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I have this simple pattern that splits a text into periods:

$text = preg_split("/[.:!?]+/", $text);

But I want to include . : or ! at the end of the array items.

That is, now for "good:news.everyone!" I have:

array("good", "news", "everyone", "");

But I want:

array("good:", "news.", "everyone!", "");



Here you go:

preg_split('/([^.:!?]+[.:!?]+)/', 'good:news.everyone!', -1, PREG_SPLIT_DELIM_CAPTURE | PREG_SPLIT_NO_EMPTY);

How it works: The pattern actually turns everything into a delimiter. Then, to include these delimiters in the array, you can use the PREG_SPLIT_DELIM_CAPTURE constant. This will return an array like:

array (
    0 => '',
    1 => 'good:',
    2 => '',
    3 => 'news.',
    4 => '',
    5 => 'everyone!',
    6 => '',

To get rid of the empty values, use PREG_SPLIT_NO_EMPTY. To combine two or more of these constants, we use the bitwise | operator. The result:

array (
    0 => 'good:',
    1 => 'news.',
    2 => 'everyone!'
Saturday, September 24, 2022

You can use preg_split with the PREG_SPLIT_DELIM_CAPTURE option. The regular expressions is not quite as elegant as @Jan Turo?'s back reference approach because the required capture group messes up the results.

$str = "the 'cat "sat" on' the mat the "cat 'sat' on" the mat";
$match = preg_split("/('[^']*'|"[^"]*")/U", $str, null, PREG_SPLIT_DELIM_CAPTURE);
Wednesday, December 7, 2022

I don't think using pcre regex is necessary ... if it's really splitting words you need.

You could do something like this and benchmark see if it's faster / better ...

$splitby = array('these','are','the','words','to','split','by');
$text = 'This is the string which needs to be split by the above words.';

$split = explode(' ', $text);
$result = array();
$temp = array();

foreach ($split as $s) {

    if (in_array($s, $splitby)) {
        if (sizeof($temp) > 0) {
           $result[] = implode(' ', $temp);
           $temp = array();
    } else {
        $temp[] = $s;

if (sizeof($temp) > 0) {
    $result[] = implode(' ', $temp);


/* output

array(4) {
  string(7) "This is"
  string(18) "string which needs"
  string(2) "be"
  string(5) "above words."

The only difference with your output is the last word because "words." != "word" and it's not a split word.

Friday, December 16, 2022

The "Windows Script Host" framework (if ya want to call it that), offers an XML wrapper document that adds functionality over regular vbs files. One of which is the ability to include external script files of both the VBscript and Jscript flavors. I never got very deep into it, but I think it would do what you're wanting to do.

You can include JavaScript, VBScript, or modules of other WScript script languages.

Example WSF file:

<job id="IncludeExample">
   <script language="JavaScript" src="sprintf.js"/>
   <script language="VBScript" src="logging.vbs"/>
   <script language="VBScript" src="iis-queryScriptMaps.vbs"/>

If the above file is called "iis-scriptmaps.wsf", run it this way with cscript.exe:

cscript.exe  iis-scriptmaps.wsf
Sunday, August 14, 2022

One of my friends helped me solve this issue with the help of zx2c4 (Jason Donenfeld) from WireGuard. I am sharing our solution here for the next person with this same problem.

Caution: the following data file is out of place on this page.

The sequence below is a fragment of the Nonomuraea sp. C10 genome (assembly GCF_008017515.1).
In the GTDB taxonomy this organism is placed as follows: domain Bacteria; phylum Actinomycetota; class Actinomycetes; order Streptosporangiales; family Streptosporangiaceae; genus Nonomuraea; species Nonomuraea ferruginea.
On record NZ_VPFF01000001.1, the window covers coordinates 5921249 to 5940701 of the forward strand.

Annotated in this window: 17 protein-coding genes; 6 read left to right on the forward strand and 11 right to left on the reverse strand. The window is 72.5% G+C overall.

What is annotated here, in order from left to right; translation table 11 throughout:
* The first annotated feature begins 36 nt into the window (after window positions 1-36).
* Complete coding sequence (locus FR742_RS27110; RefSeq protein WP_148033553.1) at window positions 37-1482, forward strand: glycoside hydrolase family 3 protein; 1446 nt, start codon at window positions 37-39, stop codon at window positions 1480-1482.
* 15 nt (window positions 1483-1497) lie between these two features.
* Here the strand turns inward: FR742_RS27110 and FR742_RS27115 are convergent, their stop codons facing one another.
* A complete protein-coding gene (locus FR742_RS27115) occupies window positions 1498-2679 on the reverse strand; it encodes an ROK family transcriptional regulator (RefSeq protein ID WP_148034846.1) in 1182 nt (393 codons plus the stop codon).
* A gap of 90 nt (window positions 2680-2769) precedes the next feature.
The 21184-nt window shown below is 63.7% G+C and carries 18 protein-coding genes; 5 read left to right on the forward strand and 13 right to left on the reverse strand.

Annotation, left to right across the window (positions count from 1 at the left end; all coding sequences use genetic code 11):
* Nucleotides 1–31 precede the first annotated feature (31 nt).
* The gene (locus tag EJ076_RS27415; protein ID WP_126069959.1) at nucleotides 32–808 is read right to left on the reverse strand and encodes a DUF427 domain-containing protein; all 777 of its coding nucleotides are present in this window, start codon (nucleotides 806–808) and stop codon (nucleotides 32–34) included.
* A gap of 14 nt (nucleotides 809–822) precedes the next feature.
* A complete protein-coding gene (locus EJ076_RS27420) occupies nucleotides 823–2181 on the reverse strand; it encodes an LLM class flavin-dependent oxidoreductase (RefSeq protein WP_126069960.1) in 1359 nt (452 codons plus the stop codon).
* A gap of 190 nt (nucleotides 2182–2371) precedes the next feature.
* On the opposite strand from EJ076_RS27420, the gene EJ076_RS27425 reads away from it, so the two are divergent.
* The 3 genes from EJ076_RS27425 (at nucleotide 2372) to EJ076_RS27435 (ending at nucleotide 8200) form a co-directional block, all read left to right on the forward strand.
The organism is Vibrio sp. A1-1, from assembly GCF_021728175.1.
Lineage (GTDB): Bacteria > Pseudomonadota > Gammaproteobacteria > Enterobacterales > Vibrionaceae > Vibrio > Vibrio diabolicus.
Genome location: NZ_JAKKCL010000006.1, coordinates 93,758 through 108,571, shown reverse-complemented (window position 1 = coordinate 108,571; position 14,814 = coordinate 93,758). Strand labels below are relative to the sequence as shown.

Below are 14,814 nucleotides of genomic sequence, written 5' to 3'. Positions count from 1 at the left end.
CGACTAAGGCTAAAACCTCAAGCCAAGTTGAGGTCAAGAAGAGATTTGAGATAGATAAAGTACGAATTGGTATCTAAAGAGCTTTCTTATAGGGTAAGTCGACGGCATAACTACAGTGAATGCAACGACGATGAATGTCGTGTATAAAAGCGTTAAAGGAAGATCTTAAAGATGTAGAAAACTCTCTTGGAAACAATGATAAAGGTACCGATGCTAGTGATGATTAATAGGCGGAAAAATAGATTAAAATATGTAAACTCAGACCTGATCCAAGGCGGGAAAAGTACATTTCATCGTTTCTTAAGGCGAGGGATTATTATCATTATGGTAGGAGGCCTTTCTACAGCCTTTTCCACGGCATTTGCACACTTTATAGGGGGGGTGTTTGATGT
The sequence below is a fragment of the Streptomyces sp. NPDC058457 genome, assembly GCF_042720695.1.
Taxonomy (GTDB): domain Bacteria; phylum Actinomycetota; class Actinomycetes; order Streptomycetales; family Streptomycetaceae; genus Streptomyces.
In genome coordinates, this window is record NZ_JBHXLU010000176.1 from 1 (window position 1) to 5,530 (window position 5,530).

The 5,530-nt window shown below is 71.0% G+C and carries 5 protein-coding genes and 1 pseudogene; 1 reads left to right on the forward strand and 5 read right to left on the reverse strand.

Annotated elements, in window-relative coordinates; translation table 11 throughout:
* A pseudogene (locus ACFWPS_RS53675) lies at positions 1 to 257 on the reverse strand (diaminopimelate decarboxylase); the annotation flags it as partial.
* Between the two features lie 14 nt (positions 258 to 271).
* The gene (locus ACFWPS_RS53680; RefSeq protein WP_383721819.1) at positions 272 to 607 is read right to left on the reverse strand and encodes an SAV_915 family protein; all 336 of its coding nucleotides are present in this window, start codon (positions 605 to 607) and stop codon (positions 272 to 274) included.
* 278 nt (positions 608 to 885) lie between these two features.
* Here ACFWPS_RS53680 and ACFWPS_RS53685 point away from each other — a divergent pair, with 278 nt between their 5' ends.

WireGuard for Windows added support for Table = off in v0.3.15. This makes it so WireGuard does not update the routing table when the tunnel is opened.

At this point we have a tunnel but windows will not route traffic through it even if it is the only adapter for the application. To solve this issue we need to add a default route to the adapter with a lower priority than our regular default route.

To do this we need to first enable DangerousScriptExecution in WireGuard. To do this we need to set the Registry Key HKEY_LOCAL_MACHINESoftwareWireGuardDangerousScriptExecution to DWORD(1) using regedit. The key does not exist by default and needs to be created using regedit. Then WireGuard needs to be restarted.

Once this is done we need to run some PowerShell commands when we start and stop the tunnel to create our default route for the tunnel. This route needs to have a higher metric/cost (lower priority) than our normal default route. For this solution we used a metric value of 95 (10 higher than the highest automatic metric).

WireGuard has the ability to automatically execute windows commands specified in the PreUp, PostUp, PreDown, and PostDown options in the tunnel config. We use this to set up our routes automatically.

WireGuard sets the environment variable WIREGUARD_TUNNEL_NAME to the name of this exact tunnel when it is running commands. We can convert it to a PowerShell object by calling $wgInterface = Get-NetAdapter -Name %WIREGUARD_TUNNEL_NAME%.

Once we have the tunnel as a PowerShell object we can set up or take down our route in windows.

To create our route we call route add mask IF $wgInterface.ifIndex metric 95

To remove our route we call route delete mask if $wgInterface.ifIndex metric 95

When we combine all of this together we end up with the following under [Interface] in the tunnel config. PostUp, PreDown, and Table = off are what this solution gives.

PrivateKey = <...>
Address = <...>
DNS = <...>
PostUp = powershell -command "$wgInterface = Get-NetAdapter -Name %WIREGUARD_TUNNEL_NAME%; route add mask IF $wgInterface.ifIndex metric 95"
PreDown = powershell -command "$wgInterface = Get-NetAdapter -Name %WIREGUARD_TUNNEL_NAME%; route delete mask if $wgInterface.ifIndex metric 95"
Table = off

PublicKey = <...>
AllowedIPs =,::0/0
Endpoint = <...>
Tuesday, November 1, 2022
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